Last night I visited one of my favorite places in the world: the Strand Bookstore in NYC. I am a reader. I love to read. I love books. I love receiving books as gifts and I love giving them to others. If you’ve ever been to my apartment you know I have shelves on every wall where I house my precious friends (thank you Elias Bailey!). I have no favorite genre when it comes to reading, except possibly Jazz books. I love a good biography or history, and definitely love a good autobiography (even if everything is not “factual”!).
I went to the Strand last night looking for the new Bud Powell Biography (has anyone read it? Recommendations?), but when they didn’t have it I came away with “Trading Twelves: The Selected Letters of Ralph Ellison and Albert Murray” (I’m also a nut for correspondence and anything to do with fellow Oklahoman Ralph Ellison).
As the holiday gift-giving season fast approaches, I am going to share with you a few of my favorite Jazz books. This list is by no means comprehensive, and as I do not claim to be a Jazz historian by trade, I cannot vouch for the truthfulness of every book! However, I can say these are some of my favorites and I think you would enjoy them too. (all links take you to Amazon)
1) Dance of the Infidels: A Portrait of Bud Powell by Francis Paudras When I first read this book it moved me to tears. This is not a biography, but instead a very personal story about Paudras’ hero and friend, Bud Powell. Quite interesting.
2) Notes and Tones: Musician to Musician Interviews by Art Taylor A must have for any Jazz minded person! Each interview is so relaxed and easy – I love hearing the real voice of the musicians. For those of you reading who aren’t musicians, don’t worry! The interviews don’t focus on “shop talk”, but instead cover a lot of social issues and personal histories.
3) Treat it Gentle: An Autobiography by Sidney Bechet I have heard it said that very little in this book is factual, but let me tell you, I don’t care! Great story-telling and it will keep you reading until the last page.
4) Living with Music: Ralph Ellison’s Jazz Writings I told you, I’m a nut for Ralph Ellison. When I first discovered this book I must have bought 50 copies and given them to everyone for Christmas. The book includes excerpts from his works of fiction and also essays, interviews, and a few letters. I love the nonfiction pieces, my favorites being “Living with Music” (where he writes about growing up in Oklahoma City) and “Homage to Duke Ellington on his Birthday”. I consider this a must read for anyone interested not only in Jazz, but American culture.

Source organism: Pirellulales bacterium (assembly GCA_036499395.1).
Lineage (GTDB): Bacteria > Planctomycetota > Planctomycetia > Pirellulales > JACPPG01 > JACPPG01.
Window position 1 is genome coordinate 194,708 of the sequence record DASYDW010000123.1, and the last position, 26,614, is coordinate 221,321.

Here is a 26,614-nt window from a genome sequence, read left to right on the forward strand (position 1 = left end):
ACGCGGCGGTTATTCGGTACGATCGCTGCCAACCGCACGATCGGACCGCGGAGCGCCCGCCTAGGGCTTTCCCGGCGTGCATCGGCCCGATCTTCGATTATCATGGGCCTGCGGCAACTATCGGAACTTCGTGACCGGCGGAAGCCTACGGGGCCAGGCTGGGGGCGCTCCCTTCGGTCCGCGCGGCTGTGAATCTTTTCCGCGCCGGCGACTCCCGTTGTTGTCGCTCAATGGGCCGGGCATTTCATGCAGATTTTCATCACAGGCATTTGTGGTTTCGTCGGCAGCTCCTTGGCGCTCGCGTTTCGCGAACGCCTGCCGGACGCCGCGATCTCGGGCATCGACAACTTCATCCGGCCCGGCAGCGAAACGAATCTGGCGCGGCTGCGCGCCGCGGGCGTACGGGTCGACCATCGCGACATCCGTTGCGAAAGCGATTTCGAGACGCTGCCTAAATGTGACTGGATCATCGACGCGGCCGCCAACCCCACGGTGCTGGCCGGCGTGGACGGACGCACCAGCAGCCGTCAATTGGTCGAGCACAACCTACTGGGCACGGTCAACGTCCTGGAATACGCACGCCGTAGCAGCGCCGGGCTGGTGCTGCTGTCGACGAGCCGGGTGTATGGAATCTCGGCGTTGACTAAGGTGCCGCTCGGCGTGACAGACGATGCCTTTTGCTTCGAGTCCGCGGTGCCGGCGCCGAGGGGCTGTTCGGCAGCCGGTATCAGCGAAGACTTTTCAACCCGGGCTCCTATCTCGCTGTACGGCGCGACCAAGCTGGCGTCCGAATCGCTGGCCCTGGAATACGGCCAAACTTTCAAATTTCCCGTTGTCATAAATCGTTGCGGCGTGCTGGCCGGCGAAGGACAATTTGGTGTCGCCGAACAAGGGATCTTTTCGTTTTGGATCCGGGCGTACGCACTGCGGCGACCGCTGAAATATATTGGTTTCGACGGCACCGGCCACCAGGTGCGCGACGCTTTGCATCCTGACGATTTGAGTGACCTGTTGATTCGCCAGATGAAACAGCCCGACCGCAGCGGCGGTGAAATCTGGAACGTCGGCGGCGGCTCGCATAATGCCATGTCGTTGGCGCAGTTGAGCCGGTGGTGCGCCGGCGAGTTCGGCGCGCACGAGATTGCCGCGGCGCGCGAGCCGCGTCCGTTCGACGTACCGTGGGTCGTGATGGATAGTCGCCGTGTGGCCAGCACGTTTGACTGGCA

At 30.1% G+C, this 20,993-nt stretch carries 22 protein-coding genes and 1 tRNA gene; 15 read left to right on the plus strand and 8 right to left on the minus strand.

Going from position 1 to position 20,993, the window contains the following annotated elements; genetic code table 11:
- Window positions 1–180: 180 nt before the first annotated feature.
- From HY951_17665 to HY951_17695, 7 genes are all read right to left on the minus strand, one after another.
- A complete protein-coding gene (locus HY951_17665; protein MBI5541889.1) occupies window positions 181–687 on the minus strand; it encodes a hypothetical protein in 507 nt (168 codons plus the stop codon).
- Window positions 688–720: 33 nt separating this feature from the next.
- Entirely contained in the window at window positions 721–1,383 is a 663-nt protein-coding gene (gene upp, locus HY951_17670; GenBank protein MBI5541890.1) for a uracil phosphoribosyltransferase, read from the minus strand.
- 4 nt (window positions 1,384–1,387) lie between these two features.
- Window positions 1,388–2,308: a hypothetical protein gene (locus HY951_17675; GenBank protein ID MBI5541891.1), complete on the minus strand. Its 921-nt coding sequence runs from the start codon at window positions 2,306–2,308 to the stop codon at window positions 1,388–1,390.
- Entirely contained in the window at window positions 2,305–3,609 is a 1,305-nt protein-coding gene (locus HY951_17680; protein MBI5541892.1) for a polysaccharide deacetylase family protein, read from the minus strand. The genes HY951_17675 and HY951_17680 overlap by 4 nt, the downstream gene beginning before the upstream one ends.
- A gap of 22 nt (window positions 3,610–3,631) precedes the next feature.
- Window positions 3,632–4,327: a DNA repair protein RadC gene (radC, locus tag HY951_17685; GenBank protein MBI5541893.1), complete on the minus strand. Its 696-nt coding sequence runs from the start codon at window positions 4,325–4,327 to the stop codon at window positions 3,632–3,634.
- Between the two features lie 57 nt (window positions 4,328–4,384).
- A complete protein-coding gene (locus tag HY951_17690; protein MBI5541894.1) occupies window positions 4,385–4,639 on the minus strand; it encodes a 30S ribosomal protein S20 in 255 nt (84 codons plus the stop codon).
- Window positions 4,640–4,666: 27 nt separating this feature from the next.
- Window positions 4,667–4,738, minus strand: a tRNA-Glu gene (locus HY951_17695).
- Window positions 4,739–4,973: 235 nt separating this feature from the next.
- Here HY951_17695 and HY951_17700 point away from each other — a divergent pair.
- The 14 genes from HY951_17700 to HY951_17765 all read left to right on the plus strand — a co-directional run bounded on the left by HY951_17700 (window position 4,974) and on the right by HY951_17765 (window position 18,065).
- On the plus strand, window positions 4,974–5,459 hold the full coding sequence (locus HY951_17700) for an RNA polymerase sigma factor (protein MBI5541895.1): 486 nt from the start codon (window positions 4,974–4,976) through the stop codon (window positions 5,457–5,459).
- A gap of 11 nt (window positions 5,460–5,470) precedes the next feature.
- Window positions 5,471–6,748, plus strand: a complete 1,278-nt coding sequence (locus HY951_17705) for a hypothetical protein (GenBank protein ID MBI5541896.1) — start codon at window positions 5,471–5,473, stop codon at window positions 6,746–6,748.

5) Erroll Garner: The Most Happy Piano by James Doran This is a collectors piece, since it has been out of print since the late 1980’s. There are still a few copies on Amazon (starting at $85), but for a serious Erroll Garner fan it might be worth it for the exhaustive discography alone. The stories from his family are very interesting and there’s much to be learned from the chronology as well. (If you want to discover Erroll Garner this holiday season, you can also check out the great new DVD which came out earlier this year: No One Can Hear You Read, which is very fascinating, and much more affordable)
6) Raise Up Off Me: A Portrait of Hampton Hawes This autobiography is a must-read and possibly my favorite Jazz autobiography of all time. There is a 2001 edition out now which includes pictures and a discography.
7) Bird: the Legend of Charlie Parker by Robert Reisner My favorite book about Charlie Parker because it is comprised of short accounts written by people who knew him (it’s not a biography!). One of my favorites is the account from Jay McShann.
8) Blues People (and it’s Sequel: Black Music) by LeRoi Jones (aka Amiri Baraka) For the past few years the Jazz community has heard a lot of talk about defining Jazz and “Black American Music”. If you’re interested in the social aspect of this music (and its history), read LeRoi Jones. Jones (or Baraka) is the author of my favorite quote of all time: “The further Jazz moves away from the stark blue continuum and the collective realities of Afro-American and American life, the more it moves into academic concert-hall lifelessness, which can be replicated by any middle class showing off its music lessons.” His books will make you think.
9) Good Morning Blues: the Autobiography of Count Basie (as told to Albert Murray) Love this book and love Count Basie. What more can be said?
These are *some* of my favorites – what are yours? Have you read any of my recommendations? Can you recommend a new book for my library? Let me know in the comment section below: